Thinking about design thinking

“Instead the British Design Council expressed it as an infamous double diamond diagram that happens to look fantastic on a slide.”

Designers

“Designers don’t search for a solution until they have determined the real problem.”

I recently wrote a piece on the differences between design thinking, lean and agile. Since then I have been wanting to explore each of the topics on their own. The reason for this is because each of the mindsets deserve their own unique place in the sun. They have their own origin story and shine in different ways and contexts. Of course they shine most when combined to complement one another.

So Design Thinking…

One of the biggest buzzwords around today. For many it brings up visions of creative types walking around with pretty presentations of honeycombs and Venn diagrams. Paired with elaborate flow charts describing how it all works lead many to believe that design thinking is about process.

“But like most well intended ideas in our industry it is not about process or procedure at all. Instead it is once again a mindset or culture.”

But like most well intended ideas in our industry it is not about process or procedure at all. Instead it is once again a mindset or culture. It just so happens that the mindset is paired with a set of techniques for applying a designer’s way of doing things.

But design techniques are just for design?

Not true! Design thinking can be applied to any context or domain with great effectiveness. It is a fantastic approach to explore and brainstorm new territories. As such it is less about the outcome and more about the approach and path to get there. Conventional thinking would have you think that this is not the case and that the “design” in “design thinking” implies outcome.

So if design is not about design what is it?

It is about lifting they way designers approach problems and using it elsewhere. As Donald Norman the father of UX said: “Designers don’t search for a solution until they have determined the real problem, and even then, instead of solving that problem, they stop to consider a wide range of potential solutions. Only then will they converge upon their proposal. This process is called Design Thinking.”

I still don’t get it spell it out for me

Ok, so its not about stickies, sketches, honeycombs or process. It’s not even about actual UX design. Design thinking is a set of approaches where almost all flavors aim to:

  • Figure out what the real problem is instead of settling on the first solution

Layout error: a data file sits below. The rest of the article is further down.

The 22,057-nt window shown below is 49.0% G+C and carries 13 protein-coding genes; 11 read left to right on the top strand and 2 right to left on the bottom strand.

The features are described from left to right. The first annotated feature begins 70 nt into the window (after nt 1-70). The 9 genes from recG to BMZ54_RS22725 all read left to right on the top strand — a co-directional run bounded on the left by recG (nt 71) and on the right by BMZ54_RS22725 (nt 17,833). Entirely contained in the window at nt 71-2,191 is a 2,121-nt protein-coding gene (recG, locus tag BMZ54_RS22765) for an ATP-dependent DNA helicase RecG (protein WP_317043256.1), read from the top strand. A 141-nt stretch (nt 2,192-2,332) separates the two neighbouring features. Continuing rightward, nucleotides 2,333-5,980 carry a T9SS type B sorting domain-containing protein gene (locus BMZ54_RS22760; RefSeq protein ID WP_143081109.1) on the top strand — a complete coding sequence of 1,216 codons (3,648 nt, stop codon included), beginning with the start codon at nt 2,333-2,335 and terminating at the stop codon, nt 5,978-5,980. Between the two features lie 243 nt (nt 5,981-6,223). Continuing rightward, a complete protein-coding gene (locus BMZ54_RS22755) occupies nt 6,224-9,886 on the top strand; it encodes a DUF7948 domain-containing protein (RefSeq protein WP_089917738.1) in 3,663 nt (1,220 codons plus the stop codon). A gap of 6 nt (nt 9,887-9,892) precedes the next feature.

• Search for solutions expansively frequently leveraging the intelligence of the group
  • Critically considering the options, narrowing it down to the best
  • Collectively converging on a proposal that should in theory be far superior

The idea is that the more avenues and directions you explore the deeper and more thoroughly you think about your problem.

So why the honeycombs and diamonds?

Let’s formalize the above paragraph. Design thinking is the repeated divergence, emergence and convergence of solutions to problems. As such, it is nothing but deliberate practice for continually solving things from a different starting point and in a far better way.

“But that is way to fluffy to try and explain to business folk conditioned to think in PowerPoint and email. So instead the British Design Council expressed it as an infamous double diamond diagram that happens to look fantastic on a slide.”

But that is way to fluffy to try and explain to business folk conditioned to think in PowerPoint and email. So instead the British Design Council expressed it as an infamous double diamond diagram that happens to look fantastic on a slide. That diagram has now become the ubiquitous way of simply visualizing the model. Honeycomb diagrams aim to do the same with a little more detail.

Double diamond.PNG

“Behold the famous double diamond, or at least one version of it!”

Remind we what this all about again

As I said in my original blog. Design thinking is all about exploring the problem. Lean is all about building the right thing. And agile is all about building the thing right. Design thinking allows us to explore using intuition and deductive reasoning just like a designer. Or at least in theory 😉

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The difference between design thinking, lean and agile